In Fear Itself, Edward Albee, Edwidge Danticat, and others think about what fear means to them; Yoshihiro Tatsumi depicts hell; and a detainee describes Guantánamo. Plus new fiction from Lydia Davis and Etgar Keret, poems from Burma, fiction from Mexico—and much more.
PEN America: A Journal for Writers and Readers is published by PEN American Center. Featuring fiction, poetry, conversation, criticism, and memoir, PEN America champions international authors and provides first-hand insight into the minds of contemporary writers through provocative symposia.
In 2000, PEN America was named one of the Ten Best New Magazines by Library Journal. PEN America has been a finalist for the Utne Independent Press Award for international coverage, and work from recent issues has been selected for Best American Essays, Best American Stories, and the Pushcart Prize.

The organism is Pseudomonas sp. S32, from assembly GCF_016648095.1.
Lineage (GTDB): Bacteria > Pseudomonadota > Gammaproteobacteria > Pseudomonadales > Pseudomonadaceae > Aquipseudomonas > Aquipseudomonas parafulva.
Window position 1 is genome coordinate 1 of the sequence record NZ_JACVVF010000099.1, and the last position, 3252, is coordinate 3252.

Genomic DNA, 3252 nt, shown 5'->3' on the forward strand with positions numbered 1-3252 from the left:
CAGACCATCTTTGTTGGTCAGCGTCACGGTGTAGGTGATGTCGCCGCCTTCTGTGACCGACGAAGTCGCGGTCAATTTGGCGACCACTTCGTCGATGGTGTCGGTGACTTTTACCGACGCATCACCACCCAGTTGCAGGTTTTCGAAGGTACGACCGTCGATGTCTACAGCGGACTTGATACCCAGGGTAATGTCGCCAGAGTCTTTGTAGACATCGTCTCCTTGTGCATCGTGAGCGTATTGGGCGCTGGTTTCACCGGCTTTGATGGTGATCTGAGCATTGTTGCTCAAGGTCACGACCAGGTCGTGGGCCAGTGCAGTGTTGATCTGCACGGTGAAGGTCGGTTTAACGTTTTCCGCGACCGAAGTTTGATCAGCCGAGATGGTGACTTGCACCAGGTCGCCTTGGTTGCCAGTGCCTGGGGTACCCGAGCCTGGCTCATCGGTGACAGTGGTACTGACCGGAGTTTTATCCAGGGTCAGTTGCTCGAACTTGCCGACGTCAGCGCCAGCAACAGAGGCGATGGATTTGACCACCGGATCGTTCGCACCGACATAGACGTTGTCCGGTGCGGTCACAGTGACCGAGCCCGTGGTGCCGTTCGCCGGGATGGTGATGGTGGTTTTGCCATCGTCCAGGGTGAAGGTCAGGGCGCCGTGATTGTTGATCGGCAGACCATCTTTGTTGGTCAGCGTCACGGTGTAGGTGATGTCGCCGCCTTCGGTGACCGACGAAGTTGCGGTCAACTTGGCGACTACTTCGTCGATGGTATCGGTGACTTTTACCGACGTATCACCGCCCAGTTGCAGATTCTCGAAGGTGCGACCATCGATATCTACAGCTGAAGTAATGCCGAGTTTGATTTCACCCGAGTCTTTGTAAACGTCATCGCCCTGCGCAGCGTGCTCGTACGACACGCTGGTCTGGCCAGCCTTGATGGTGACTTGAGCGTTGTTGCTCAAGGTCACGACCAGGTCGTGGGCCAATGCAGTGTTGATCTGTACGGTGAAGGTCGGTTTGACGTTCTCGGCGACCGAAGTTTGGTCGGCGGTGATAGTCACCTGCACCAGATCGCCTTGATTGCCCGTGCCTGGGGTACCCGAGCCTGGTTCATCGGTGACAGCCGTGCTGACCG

PEN American Center is the largest of the 141 centers of International PEN, the world's oldest human rights organization and the oldest international literary organization. International PEN was founded in 1921 to dispel national, ethnic, and racial hatreds and to promote understanding among all countries. PEN American Center, founded a year later, works to advance literature, to defend free expression, and to foster international literary fellowship. Its 3,400 distinguished members carry on the achievements in literature and the advancement of human rights of such past members as James Baldwin, Willa Cather, Robert Frost, Allen Ginsberg, Langston Hughes, Arthur Miller, Marianne Moore, Eugene O'Neill, Susan Sontag, and John Steinbeck. To learn more about PEN American Center, please visit: www.pen.org. PEN American Center welcomes readers and writers from all walks of life to join us in our mission to protect free expression and celebrate literature. To learn how to become a Professional or Associate Member of PEN, please visit: pen.org/join.